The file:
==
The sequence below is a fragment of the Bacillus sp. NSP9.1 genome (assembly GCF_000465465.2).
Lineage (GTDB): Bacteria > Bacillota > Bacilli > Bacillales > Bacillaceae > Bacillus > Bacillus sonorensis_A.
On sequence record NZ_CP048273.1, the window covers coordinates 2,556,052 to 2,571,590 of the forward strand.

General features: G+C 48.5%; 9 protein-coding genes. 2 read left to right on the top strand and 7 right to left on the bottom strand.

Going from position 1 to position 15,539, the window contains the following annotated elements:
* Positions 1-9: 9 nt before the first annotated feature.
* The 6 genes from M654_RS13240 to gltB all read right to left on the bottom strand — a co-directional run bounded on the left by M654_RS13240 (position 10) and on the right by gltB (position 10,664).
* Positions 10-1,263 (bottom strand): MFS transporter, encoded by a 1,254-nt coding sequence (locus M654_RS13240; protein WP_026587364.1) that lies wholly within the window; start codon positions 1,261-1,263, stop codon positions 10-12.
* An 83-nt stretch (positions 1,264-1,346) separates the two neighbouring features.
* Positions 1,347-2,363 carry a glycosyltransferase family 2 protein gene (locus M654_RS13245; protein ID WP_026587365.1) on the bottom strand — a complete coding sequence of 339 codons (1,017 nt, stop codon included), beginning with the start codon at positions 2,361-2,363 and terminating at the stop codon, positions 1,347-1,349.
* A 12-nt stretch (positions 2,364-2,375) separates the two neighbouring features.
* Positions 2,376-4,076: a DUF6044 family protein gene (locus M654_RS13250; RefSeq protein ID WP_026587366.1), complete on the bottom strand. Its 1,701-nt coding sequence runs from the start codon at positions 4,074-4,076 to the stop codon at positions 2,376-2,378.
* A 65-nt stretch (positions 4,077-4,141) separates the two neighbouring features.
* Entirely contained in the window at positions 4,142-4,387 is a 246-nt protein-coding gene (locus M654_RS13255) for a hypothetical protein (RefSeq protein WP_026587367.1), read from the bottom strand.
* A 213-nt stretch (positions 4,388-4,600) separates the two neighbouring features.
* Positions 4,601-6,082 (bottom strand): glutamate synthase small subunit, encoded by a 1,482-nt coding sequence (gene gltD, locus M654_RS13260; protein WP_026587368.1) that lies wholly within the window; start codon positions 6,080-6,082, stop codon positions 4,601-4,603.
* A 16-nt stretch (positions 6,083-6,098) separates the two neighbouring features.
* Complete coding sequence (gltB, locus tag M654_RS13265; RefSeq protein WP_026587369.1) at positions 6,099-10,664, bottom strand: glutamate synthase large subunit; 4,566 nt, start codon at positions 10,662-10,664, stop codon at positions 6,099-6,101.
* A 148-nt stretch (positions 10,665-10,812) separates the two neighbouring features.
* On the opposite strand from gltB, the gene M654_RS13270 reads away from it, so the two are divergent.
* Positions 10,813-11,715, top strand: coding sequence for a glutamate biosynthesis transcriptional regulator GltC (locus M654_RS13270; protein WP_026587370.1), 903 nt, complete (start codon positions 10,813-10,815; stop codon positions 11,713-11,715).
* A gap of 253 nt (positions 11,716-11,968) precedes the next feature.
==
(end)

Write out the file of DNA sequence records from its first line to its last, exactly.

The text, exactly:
The sequence below is a fragment of the Bacillus sp. NSP9.1 genome (assembly GCF_000465465.2).
Lineage (GTDB): Bacteria > Bacillota > Bacilli > Bacillales > Bacillaceae > Bacillus > Bacillus sonorensis_A.
On sequence record NZ_CP048273.1, the window covers coordinates 2,556,052 to 2,571,590 of the forward strand.

General features: G+C 48.5%; 9 protein-coding genes. 2 read left to right on the top strand and 7 right to left on the bottom strand.

Going from position 1 to position 15,539, the window contains the following annotated elements:
* Positions 1-9: 9 nt before the first annotated feature.
* The 6 genes from M654_RS13240 to gltB all read right to left on the bottom strand — a co-directional run bounded on the left by M654_RS13240 (position 10) and on the right by gltB (position 10,664).
* Positions 10-1,263 (bottom strand): MFS transporter, encoded by a 1,254-nt coding sequence (locus M654_RS13240; protein WP_026587364.1) that lies wholly within the window; start codon positions 1,261-1,263, stop codon positions 10-12.
* An 83-nt stretch (positions 1,264-1,346) separates the two neighbouring features.
* Positions 1,347-2,363 carry a glycosyltransferase family 2 protein gene (locus M654_RS13245; protein ID WP_026587365.1) on the bottom strand — a complete coding sequence of 339 codons (1,017 nt, stop codon included), beginning with the start codon at positions 2,361-2,363 and terminating at the stop codon, positions 1,347-1,349.
* A 12-nt stretch (positions 2,364-2,375) separates the two neighbouring features.
* Positions 2,376-4,076: a DUF6044 family protein gene (locus M654_RS13250; RefSeq protein ID WP_026587366.1), complete on the bottom strand. Its 1,701-nt coding sequence runs from the start codon at positions 4,074-4,076 to the stop codon at positions 2,376-2,378.
* A 65-nt stretch (positions 4,077-4,141) separates the two neighbouring features.
* Entirely contained in the window at positions 4,142-4,387 is a 246-nt protein-coding gene (locus M654_RS13255) for a hypothetical protein (RefSeq protein WP_026587367.1), read from the bottom strand.
* A 213-nt stretch (positions 4,388-4,600) separates the two neighbouring features.
* Positions 4,601-6,082 (bottom strand): glutamate synthase small subunit, encoded by a 1,482-nt coding sequence (gene gltD, locus M654_RS13260; protein WP_026587368.1) that lies wholly within the window; start codon positions 6,080-6,082, stop codon positions 4,601-4,603.
* A 16-nt stretch (positions 6,083-6,098) separates the two neighbouring features.
* Complete coding sequence (gltB, locus tag M654_RS13265; RefSeq protein WP_026587369.1) at positions 6,099-10,664, bottom strand: glutamate synthase large subunit; 4,566 nt, start codon at positions 10,662-10,664, stop codon at positions 6,099-6,101.
* A 148-nt stretch (positions 10,665-10,812) separates the two neighbouring features.
* On the opposite strand from gltB, the gene M654_RS13270 reads away from it, so the two are divergent.
* Positions 10,813-11,715, top strand: coding sequence for a glutamate biosynthesis transcriptional regulator GltC (locus M654_RS13270; protein WP_026587370.1), 903 nt, complete (start codon positions 10,813-10,815; stop codon positions 11,713-11,715).
* A gap of 253 nt (positions 11,716-11,968) precedes the next feature.